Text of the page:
Our Circuit's precedent uniformly states, “[r]elevant conduct of which a defendant was acquitted nonetheless may be taken into account in sentencing for the offense of conviction, as long as the government proves the acquitted conduct relied upon by a preponderance of the evidence.” United States v. Barakat, 130 F.3d 1448, 1452 (11th Cir.1997) (citing United States v. Watts, 519 U.S. 148, 153, 117 S.Ct. 633, 636, 136 L.Ed.2d 554 (1997); United States v. Frazier, 89 F.3d 1501, 1506 (11th Cir.1996); United States v. Averi, 922 F.2d 765, 766 (11th Cir.1991)). In United States v. Watts, the Supreme Court held that the Double Jeopardy Clause permitted a court to consider acquitted conduct in sentencing a defendant under the Guidelines because “consideration of information about the defendant's character at sentencing does not result in ‘punishment’ for any offense other than the one of which the defendant was convicted.” 519 U.S. 148, 155, 117 S.Ct. 633, 636, 136 L.Ed.2d 554 (1997) (citing Witte v. United States, 515 U.S. 389, 401, 115 S.Ct. 2199, 2207, 132 L.Ed.2d 351 (1995)). Booker does not suggest that the consideration of acquitted conduct violates the Sixth Amendment as long as the judge does not impose a sentence that exceeds what is authorized by the jury verdict.7 Thus, nothing in Booker erodes our binding precedent. Booker suggests that sentencing judges can continue to consider relevant acquitted conduct when applying the Guidelines in an advisory manner, “[f]or when a trial judge exercises his discretion to select a specific sentence within a defined range, the defendant has no right to a jury determination of the facts that the judge deems relevant.” Booker, 125 S.Ct. at 750. Here, applying Justice Breyer's opinion retroactively, we conclude that the jury verdict authorized life imprisonment. Therefore, we conclude that it was not error for the sentencing judge to find a fact that had been acquitted by the jury when determining Duncan's sentence.
We are aware of the opinions recently issued by the Fourth, Sixth, and Ninth Circuits stating that defendants in Duncan's position met plain error review and remanding their cases for resentencing in light of Booker. See United States v. Ameline, 400 F.3d 646, 2005 WL 350811 (9th Cir. Feb.10, 2005) (reviewing Booker issue sua sponte and holding, upon rehearing, that defendant's sentence violated Booker because district court applied Guideline enhancements based on judicial factfinding that went beyond the facts admitted by defendant in his plea); United States v. Oliver, 397 F.3d 369 (6th Cir.2005) (finding the district court plainly erred by increasing defendant's sentence pursuant to the Guidelines based upon the judge-found fact of defendant's pretrial flight from a residential halfway house); United States v. Hughes, 396 F.3d 374 (4th Cir.2005) (vacating and remanding defendant's pre-Booker sentence under plain-error review because district court had not yet had an opportunity to impose a sentence under an advisory guideline system). We decline to follow those opinions for several reasons. First, we are bound to follow this Circuit's precedent in Rodriguez. Smith v. GTE Corp., 236 F.3d 1292, 1300 n. 8 (11th Cir.2001) (“Under the well-established prior panel precedent rule of this Circuit, the holding of the first panel to address an issue is the law of this Circuit, thereby binding all subsequent panels unless and until the first panel's holding is overruled by the Court sitting en banc or the Supreme Court.”). Second, as Rodriguez indicates, those opinions misidentify the Booker error by applying Justice Stevens' opinion retroactively, but failing to apply Justice Breyer's opinion retroactively. Rodriguez, 398 F.3d at 1300. Finally, as discussed in Rodriguez, those opinions do not correctly apply plain error analysis because they do not identify or apply the burden of persuasion, and they disconnect the prejudice analysis from the true error that remains after both Booker opinions are applied retroactively. Id. at 1302 (“Another way of putting it is that the Hughes reasoning is wrong because it disconnects the error to be remedied on remand from the decision of whether there is to be a remand.”).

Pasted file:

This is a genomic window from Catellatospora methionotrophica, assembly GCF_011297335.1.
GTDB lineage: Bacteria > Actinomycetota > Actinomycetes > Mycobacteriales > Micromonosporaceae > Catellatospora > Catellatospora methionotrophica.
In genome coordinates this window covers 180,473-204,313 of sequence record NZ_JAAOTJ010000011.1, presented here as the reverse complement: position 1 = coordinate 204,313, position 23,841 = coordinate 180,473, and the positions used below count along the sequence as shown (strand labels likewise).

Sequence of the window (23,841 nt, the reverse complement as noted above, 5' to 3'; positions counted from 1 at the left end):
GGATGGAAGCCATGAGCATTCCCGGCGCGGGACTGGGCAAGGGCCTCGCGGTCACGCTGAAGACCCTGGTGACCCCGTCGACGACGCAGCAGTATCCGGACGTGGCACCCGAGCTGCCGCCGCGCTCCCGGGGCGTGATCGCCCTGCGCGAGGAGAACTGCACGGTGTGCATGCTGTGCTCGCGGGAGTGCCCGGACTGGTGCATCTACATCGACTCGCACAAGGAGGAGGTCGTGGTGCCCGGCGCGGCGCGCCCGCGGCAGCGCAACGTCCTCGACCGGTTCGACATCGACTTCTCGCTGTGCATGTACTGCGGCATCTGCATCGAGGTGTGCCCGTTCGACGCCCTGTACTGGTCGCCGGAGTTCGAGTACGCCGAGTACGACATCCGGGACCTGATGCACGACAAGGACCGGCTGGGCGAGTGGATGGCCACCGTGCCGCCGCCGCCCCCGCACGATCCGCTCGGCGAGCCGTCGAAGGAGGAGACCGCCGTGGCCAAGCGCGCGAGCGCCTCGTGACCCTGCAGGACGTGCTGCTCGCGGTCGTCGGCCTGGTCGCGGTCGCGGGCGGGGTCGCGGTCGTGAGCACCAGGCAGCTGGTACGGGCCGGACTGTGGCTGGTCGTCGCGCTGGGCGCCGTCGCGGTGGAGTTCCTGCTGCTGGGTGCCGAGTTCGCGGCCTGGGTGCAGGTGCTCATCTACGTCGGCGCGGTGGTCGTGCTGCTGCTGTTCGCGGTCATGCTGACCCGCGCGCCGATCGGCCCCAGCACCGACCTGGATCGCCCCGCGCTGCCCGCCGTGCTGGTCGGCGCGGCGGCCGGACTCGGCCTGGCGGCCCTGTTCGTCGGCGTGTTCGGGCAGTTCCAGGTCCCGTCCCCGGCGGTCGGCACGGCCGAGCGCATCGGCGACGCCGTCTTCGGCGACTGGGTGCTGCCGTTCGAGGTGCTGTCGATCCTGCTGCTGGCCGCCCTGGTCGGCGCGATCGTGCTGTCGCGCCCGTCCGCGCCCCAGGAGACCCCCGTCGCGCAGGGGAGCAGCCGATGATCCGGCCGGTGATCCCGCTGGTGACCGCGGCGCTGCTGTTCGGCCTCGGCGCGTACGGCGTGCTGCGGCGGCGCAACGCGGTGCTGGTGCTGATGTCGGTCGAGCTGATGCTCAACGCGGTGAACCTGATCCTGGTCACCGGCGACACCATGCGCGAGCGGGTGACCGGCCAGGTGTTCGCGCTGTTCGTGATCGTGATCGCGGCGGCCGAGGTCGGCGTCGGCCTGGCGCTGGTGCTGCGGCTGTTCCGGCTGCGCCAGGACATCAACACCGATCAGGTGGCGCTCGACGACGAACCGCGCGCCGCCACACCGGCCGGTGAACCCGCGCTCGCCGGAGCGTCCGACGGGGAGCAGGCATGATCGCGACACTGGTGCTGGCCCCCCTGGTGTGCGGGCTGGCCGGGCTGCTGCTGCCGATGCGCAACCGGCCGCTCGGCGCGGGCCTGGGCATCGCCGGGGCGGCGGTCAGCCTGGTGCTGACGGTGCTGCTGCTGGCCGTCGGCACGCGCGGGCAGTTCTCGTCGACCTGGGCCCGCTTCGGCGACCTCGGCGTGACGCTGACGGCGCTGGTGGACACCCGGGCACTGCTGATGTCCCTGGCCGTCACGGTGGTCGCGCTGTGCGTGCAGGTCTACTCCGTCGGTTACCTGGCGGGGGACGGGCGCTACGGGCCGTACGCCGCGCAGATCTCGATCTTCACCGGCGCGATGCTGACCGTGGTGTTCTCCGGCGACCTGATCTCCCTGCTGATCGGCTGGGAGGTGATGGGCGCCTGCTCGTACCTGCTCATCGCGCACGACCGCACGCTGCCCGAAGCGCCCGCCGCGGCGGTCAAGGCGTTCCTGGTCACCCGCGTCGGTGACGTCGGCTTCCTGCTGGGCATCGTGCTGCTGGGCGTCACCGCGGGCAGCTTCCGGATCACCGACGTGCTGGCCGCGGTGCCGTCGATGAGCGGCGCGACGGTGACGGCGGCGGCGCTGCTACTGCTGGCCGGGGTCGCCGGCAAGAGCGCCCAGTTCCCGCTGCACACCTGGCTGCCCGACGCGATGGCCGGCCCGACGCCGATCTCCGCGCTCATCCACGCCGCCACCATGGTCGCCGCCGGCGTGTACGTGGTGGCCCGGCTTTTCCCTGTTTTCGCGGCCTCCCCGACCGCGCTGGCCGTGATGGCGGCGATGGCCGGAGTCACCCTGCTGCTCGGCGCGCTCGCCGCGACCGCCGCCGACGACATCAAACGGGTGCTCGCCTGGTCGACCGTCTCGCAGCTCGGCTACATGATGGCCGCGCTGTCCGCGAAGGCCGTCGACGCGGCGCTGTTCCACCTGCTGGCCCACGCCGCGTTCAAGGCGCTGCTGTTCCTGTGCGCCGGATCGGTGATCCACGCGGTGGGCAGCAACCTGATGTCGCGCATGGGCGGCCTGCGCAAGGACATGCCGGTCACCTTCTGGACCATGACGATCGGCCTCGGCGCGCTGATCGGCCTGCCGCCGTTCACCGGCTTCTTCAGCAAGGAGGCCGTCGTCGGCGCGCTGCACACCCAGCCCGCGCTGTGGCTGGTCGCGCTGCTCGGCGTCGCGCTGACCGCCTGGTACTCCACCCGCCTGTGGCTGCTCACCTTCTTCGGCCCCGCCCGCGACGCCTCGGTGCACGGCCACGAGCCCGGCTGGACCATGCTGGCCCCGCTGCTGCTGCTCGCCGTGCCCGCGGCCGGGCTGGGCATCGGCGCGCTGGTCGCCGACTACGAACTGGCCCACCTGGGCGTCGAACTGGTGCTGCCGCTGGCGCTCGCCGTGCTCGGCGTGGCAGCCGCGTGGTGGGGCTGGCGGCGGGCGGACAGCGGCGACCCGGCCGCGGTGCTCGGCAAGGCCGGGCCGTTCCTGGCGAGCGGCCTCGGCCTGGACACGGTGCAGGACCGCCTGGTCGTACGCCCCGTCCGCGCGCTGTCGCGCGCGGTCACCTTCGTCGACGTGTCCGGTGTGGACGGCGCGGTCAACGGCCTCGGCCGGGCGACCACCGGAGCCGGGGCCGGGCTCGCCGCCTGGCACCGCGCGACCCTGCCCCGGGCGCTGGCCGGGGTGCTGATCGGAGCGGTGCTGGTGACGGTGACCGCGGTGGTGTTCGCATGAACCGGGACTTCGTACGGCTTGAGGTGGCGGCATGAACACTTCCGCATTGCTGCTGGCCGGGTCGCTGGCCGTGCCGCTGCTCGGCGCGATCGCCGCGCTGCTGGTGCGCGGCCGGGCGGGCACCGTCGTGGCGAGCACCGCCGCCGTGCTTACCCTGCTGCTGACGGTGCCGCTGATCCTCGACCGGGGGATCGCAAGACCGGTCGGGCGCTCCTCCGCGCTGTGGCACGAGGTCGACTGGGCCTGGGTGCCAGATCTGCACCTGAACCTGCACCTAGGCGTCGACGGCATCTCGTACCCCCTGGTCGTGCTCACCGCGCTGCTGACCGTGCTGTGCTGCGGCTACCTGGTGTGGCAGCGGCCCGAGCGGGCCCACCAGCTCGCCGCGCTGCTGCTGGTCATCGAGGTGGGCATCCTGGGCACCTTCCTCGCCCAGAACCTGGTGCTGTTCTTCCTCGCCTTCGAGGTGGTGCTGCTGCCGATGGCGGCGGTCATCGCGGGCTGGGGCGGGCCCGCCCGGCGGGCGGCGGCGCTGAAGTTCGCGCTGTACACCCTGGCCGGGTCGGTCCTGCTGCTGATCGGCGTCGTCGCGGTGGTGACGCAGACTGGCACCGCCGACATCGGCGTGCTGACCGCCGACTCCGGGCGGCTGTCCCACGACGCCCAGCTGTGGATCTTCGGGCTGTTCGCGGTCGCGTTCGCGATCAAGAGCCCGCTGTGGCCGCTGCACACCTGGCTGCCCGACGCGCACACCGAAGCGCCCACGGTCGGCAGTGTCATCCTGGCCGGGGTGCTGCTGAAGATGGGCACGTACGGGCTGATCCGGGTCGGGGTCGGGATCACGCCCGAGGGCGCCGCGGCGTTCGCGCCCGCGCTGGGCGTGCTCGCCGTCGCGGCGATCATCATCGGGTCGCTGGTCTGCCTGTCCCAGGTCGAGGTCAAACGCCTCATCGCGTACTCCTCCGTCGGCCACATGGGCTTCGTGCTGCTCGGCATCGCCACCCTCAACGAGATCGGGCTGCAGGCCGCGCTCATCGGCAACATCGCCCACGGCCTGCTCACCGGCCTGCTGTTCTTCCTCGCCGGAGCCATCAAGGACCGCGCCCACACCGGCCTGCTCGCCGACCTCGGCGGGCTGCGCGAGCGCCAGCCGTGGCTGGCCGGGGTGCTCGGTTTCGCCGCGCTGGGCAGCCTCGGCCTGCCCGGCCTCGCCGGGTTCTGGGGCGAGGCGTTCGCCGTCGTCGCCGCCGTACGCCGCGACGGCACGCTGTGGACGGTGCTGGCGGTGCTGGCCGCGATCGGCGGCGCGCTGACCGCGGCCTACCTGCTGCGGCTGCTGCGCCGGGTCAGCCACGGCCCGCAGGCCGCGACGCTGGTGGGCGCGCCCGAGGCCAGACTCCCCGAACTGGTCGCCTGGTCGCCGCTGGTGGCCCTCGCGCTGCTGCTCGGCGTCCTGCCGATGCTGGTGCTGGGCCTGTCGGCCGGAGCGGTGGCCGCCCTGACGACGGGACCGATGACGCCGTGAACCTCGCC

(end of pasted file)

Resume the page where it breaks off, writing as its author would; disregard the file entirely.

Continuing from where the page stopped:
In United States v. Milan, the Sixth Circuit concluded that Rodriguez is incorrect, and that Milan's rights were “substantially affected” by the Booker error. United States v. Milan, 398 F.3d 445, at 452-53, 2005 WL 309934 at *6-7 (6th Cir. Feb.10, 2005). Our reading of Milan does not detect any criticism of the substance of the plain error analysis in Rodriguez.8 Id. Rather, Milan seems to have rejected Rodriguez only because the Supreme Court remanded Respondent Booker's case for resentencing. Id. The Sixth Circuit assumed that the Supreme Court considered the plain error analysis in Booker. Id. The Sixth Circuit reasoned that Respondent Booker did not make a Sixth Amendment objection in the district court,9 and the fact that the Supreme Court remanded his case for resentencing “amounts-at the very least-to a holding that sentencing Booker in a manner that violated the Sixth Amendment affected his substantial rights.” Id.
With respect, we are not persuaded by Milan for a number of reasons. First, we believe that the Milan opinion misidentifies the Booker error as “[s]entencing a defendant on the basis of judicial fact-finding,” id. at 452, 2005 WL 309934 at *6, which misidentification results from their having applied retroactively only Justice Stevens' Booker holding and their failure to also apply retroactively Justice Breyer's holding. Second, an inference that the Supreme Court implicitly reviewed for plain error, and remanded Booker's case because it affected his substantial rights, seems unwarranted in light of the fact that plain error was not discussed in either of the two Opinions for the Court or in the various dissents. We believe there are more plausible explanations for the Supreme Court's failure to address the plain error issue: it was not argued,10 and the plain error issue was not encompassed within the questions accepted for certiorari.11 Finally, applying both decisions retroactively, it is hard to understand how the Court could have applied plain error analysis and reached the conclusion that Booker carried his burden of persuasion on all of the relevant prongs. We are not willing to assume the Supreme Court implicitly applied plain error analysis in Booker in a manner that would seem to us to be unorthodox.